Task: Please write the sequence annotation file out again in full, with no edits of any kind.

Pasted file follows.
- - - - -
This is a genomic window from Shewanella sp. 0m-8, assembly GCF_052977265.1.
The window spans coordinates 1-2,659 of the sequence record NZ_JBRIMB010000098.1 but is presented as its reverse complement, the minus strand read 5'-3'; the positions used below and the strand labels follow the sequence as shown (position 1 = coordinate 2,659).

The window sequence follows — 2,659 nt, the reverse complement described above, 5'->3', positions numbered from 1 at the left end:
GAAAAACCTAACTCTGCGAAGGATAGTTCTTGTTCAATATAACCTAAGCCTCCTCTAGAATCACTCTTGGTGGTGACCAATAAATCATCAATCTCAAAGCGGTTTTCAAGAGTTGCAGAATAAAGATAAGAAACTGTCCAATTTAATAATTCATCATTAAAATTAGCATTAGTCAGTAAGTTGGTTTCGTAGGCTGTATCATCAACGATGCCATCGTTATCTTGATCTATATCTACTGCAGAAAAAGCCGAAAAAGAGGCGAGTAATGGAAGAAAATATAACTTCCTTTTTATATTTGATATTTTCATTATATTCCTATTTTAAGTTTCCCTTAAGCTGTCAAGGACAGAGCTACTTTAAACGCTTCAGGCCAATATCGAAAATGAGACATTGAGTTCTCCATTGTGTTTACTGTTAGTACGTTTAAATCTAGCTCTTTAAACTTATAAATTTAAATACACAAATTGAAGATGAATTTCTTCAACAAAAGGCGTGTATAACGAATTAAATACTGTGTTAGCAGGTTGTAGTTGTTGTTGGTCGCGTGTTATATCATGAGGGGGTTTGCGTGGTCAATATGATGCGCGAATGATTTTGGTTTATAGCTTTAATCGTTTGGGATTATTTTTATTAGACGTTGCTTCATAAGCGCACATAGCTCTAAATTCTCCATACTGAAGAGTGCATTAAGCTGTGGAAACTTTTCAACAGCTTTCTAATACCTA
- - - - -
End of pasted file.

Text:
This is a genomic window from Shewanella sp. 0m-8, assembly GCF_052977265.1.
The window spans coordinates 1-2,659 of the sequence record NZ_JBRIMB010000098.1 but is presented as its reverse complement, the minus strand read 5'-3'; the positions used below and the strand labels follow the sequence as shown (position 1 = coordinate 2,659).

The window sequence follows — 2,659 nt, the reverse complement described above, 5'->3', positions numbered from 1 at the left end:
GAAAAACCTAACTCTGCGAAGGATAGTTCTTGTTCAATATAACCTAAGCCTCCTCTAGAATCACTCTTGGTGGTGACCAATAAATCATCAATCTCAAAGCGGTTTTCAAGAGTTGCAGAATAAAGATAAGAAACTGTCCAATTTAATAATTCATCATTAAAATTAGCATTAGTCAGTAAGTTGGTTTCGTAGGCTGTATCATCAACGATGCCATCGTTATCTTGATCTATATCTACTGCAGAAAAAGCCGAAAAAGAGGCGAGTAATGGAAGAAAATATAACTTCCTTTTTATATTTGATATTTTCATTATATTCCTATTTTAAGTTTCCCTTAAGCTGTCAAGGACAGAGCTACTTTAAACGCTTCAGGCCAATATCGAAAATGAGACATTGAGTTCTCCATTGTGTTTACTGTTAGTACGTTTAAATCTAGCTCTTTAAACTTATAAATTTAAATACACAAATTGAAGATGAATTTCTTCAACAAAAGGCGTGTATAACGAATTAAATACTGTGTTAGCAGGTTGTAGTTGTTGTTGGTCGCGTGTTATATCATGAGGGGGTTTGCGTGGTCAATATGATGCGCGAATGATTTTGGTTTATAGCTTTAATCGTTTGGGATTATTTTTATTAGACGTTGCTTCATAAGCGCACATAGCTCTAAATTCTCCATACTGAAGAGTGCATTAAGCTGTGGAAACTTTTCAACAGCTTTCTAATACCTA